he psychiatrich reform aims to break the hegemony of the drug therapies by the introduction of other ways of treatment not only seeking to control the behavior of the subject. According to this, the present work is about an Extension Project that propose workshops where was producing artwork aimed t..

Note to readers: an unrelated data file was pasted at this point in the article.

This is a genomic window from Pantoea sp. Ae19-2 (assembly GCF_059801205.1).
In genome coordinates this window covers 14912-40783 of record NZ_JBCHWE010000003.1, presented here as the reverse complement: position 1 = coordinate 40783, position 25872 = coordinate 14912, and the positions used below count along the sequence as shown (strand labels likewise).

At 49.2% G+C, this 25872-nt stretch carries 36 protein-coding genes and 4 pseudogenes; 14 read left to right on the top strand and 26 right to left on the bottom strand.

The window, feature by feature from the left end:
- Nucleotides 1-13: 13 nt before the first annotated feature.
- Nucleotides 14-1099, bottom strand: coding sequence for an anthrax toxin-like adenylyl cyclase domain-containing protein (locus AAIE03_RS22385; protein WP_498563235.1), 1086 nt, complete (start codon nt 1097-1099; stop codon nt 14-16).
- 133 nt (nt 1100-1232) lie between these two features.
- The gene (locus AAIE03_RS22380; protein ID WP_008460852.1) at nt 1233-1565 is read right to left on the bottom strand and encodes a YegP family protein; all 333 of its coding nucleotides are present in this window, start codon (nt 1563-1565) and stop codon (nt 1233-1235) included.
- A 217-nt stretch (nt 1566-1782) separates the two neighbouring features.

En el 2011 la Facultad de Ciencias Médicas de Mayabeque no contaba con conexión a la red Infomed y a solicitud del departamento de Historia y Filosofía se diseñó una página web estática. Objetivo: Valorar la efectividad de la página web estática Historia de la Salud en Mayabeque a partir del uso que han hecho los usuarios de la red de bibliotecas. Método: Se realizó un estudio descriptivo de corte transversal en la red de bibliotecas de la provincia en el (...) periodo comprendido desde septiembre del 2011 a julio del 2015. El universo estuvo constituido por los usuarios que acudieron a las 26 unidades de la red en la provincia y utilizaron la página, de las que se tomó una muestra intencional de 15 bibliotecas docentes y aleatoria de 281 usuarios. Resultados: Se operó con las variables: uso de la página, categoría de usuario, sexo y edad. Los indicadores para determinar la efectividad de la página fueron: para qué se ha usado la página y evaluación del usuario a partir de una escala de 1 a 5. Discusión: Son los estudiantes del sexo femenino los que más usan la página. Se evidencia el poco uso que hacen los profesores. La página web es efectiva atendiendo al uso realizado por sus usuarios, contribuye a su alfabetización informacional y constituye un medio de apoyo a la enseñanza. The Faculty of Medical Sciences in Mayabeque province didn't have an Infomed network connection back in 2011, therefore, as a request of the History and Philosophy Department, a static web page was designed. Objective: assessing the effectiveness of the Health History in Mayabeque static web page starting from how libraries network users have made use of it. Method: A cross section descriptive study of the libraries network was made in the province from September 2011 to July 2015. The population consisted of users who went to the 26 libraries in the province to use the page. An intentional sample of 15 teaching libraries and a random sample of 281 users was taken. Results: The following variables were taken into account: web page use, user category, sex and age. In order to determine the effectiveness of the page, the subsequent indicators were used: "what was the page used for" and assessment of the user from a 1 to 5 scale. Discussion: Female students use the page the most. The study showed professors make little use of it. The web page is effective according to the use users make of it; it contributes to their information literacy and it is a teaching aid. (shrink)